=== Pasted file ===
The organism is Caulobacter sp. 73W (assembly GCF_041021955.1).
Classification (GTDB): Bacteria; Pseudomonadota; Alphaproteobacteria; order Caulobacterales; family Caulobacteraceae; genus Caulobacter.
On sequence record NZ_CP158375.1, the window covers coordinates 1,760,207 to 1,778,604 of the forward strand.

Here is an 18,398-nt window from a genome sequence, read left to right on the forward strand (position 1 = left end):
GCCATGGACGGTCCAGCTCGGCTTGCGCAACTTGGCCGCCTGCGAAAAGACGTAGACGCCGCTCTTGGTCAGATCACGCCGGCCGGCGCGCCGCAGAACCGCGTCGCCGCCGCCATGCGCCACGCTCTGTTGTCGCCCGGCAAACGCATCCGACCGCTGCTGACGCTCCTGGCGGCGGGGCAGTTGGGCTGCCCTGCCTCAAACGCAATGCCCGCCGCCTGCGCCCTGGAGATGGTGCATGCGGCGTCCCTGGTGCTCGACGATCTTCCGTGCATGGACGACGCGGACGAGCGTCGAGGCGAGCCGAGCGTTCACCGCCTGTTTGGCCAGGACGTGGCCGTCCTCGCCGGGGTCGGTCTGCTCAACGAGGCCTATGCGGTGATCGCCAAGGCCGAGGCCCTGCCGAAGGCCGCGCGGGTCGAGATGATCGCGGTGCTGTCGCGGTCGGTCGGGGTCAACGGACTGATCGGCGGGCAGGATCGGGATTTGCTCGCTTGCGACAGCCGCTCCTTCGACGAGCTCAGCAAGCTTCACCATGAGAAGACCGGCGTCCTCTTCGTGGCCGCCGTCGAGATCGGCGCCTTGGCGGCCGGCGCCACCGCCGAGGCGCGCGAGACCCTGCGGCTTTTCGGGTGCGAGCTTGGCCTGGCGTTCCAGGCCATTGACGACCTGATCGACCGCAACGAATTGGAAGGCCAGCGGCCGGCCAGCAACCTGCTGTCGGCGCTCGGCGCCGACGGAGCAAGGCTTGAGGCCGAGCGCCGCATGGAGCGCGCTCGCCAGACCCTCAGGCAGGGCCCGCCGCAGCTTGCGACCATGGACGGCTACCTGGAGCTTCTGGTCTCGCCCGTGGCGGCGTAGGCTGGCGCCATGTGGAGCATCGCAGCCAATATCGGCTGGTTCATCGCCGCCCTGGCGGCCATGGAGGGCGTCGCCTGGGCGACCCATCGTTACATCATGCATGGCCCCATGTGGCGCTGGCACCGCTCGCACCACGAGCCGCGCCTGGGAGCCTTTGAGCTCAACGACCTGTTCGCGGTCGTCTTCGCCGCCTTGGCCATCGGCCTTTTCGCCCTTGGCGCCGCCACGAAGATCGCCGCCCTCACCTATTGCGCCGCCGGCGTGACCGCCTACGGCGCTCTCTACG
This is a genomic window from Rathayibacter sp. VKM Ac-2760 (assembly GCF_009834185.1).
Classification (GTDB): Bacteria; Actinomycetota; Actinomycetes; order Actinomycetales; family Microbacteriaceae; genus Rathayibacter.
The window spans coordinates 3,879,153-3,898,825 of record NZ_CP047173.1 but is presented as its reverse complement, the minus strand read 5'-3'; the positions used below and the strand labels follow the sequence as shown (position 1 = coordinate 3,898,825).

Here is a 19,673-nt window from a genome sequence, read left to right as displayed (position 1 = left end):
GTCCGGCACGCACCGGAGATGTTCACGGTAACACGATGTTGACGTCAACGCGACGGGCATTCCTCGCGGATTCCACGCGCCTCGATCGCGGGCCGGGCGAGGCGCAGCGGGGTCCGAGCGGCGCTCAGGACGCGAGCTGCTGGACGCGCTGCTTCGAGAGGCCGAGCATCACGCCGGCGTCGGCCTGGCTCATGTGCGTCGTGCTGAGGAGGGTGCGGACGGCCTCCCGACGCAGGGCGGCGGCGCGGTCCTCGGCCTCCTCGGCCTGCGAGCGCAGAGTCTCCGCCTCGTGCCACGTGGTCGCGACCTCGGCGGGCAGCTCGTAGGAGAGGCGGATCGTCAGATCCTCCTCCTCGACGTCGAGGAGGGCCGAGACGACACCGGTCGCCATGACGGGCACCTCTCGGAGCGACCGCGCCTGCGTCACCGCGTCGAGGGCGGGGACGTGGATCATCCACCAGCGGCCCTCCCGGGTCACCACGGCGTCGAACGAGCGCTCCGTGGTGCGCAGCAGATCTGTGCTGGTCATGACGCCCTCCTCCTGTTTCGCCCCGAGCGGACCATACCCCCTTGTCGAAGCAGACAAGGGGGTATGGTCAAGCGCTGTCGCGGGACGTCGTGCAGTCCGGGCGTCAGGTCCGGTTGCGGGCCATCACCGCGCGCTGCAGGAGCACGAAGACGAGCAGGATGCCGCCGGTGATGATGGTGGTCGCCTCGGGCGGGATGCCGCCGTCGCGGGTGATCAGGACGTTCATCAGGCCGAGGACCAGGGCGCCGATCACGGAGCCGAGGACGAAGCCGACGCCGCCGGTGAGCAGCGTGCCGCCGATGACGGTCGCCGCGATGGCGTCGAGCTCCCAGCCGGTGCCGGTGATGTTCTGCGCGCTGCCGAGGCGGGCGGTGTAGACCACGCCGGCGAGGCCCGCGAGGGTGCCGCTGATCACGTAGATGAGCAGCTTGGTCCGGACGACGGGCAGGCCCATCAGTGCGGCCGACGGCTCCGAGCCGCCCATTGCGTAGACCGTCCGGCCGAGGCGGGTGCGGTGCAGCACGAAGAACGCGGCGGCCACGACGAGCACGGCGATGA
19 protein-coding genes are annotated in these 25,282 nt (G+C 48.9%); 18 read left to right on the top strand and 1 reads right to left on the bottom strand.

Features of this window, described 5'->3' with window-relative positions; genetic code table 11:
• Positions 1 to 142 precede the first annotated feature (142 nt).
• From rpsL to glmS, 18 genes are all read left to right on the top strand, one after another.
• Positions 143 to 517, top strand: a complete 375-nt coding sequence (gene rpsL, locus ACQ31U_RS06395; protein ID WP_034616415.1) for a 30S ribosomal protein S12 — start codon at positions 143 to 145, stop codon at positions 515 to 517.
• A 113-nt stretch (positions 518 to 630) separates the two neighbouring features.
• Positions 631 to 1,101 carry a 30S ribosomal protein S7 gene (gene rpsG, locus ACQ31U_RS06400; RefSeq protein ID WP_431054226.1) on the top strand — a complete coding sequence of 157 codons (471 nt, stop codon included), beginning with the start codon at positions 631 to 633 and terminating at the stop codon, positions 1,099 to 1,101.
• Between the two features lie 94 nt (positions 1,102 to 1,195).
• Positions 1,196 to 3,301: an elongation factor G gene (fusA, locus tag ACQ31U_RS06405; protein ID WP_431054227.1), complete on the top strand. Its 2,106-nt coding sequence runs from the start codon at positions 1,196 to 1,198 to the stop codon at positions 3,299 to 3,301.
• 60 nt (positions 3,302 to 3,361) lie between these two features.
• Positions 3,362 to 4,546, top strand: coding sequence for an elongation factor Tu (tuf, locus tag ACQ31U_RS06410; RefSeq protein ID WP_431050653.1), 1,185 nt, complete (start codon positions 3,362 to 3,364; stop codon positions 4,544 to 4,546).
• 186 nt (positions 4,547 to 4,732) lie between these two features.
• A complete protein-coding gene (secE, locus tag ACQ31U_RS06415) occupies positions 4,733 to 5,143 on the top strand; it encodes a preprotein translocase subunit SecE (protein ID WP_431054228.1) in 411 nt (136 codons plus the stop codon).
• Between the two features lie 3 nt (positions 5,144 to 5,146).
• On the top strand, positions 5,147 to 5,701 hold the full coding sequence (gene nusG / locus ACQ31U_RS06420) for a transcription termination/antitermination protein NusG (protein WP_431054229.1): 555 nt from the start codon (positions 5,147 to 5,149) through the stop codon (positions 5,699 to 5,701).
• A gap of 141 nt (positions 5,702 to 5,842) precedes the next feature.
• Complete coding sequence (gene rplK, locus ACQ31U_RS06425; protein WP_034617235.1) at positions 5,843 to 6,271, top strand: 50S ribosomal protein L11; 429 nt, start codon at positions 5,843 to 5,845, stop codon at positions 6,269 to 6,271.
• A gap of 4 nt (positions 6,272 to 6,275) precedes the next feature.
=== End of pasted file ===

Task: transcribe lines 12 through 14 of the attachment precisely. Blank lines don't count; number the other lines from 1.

Features of this window, described 5'->3' with window-relative positions; genetic code table 11:
• Positions 1 to 142 precede the first annotated feature (142 nt).
• From rpsL to glmS, 18 genes are all read left to right on the top strand, one after another.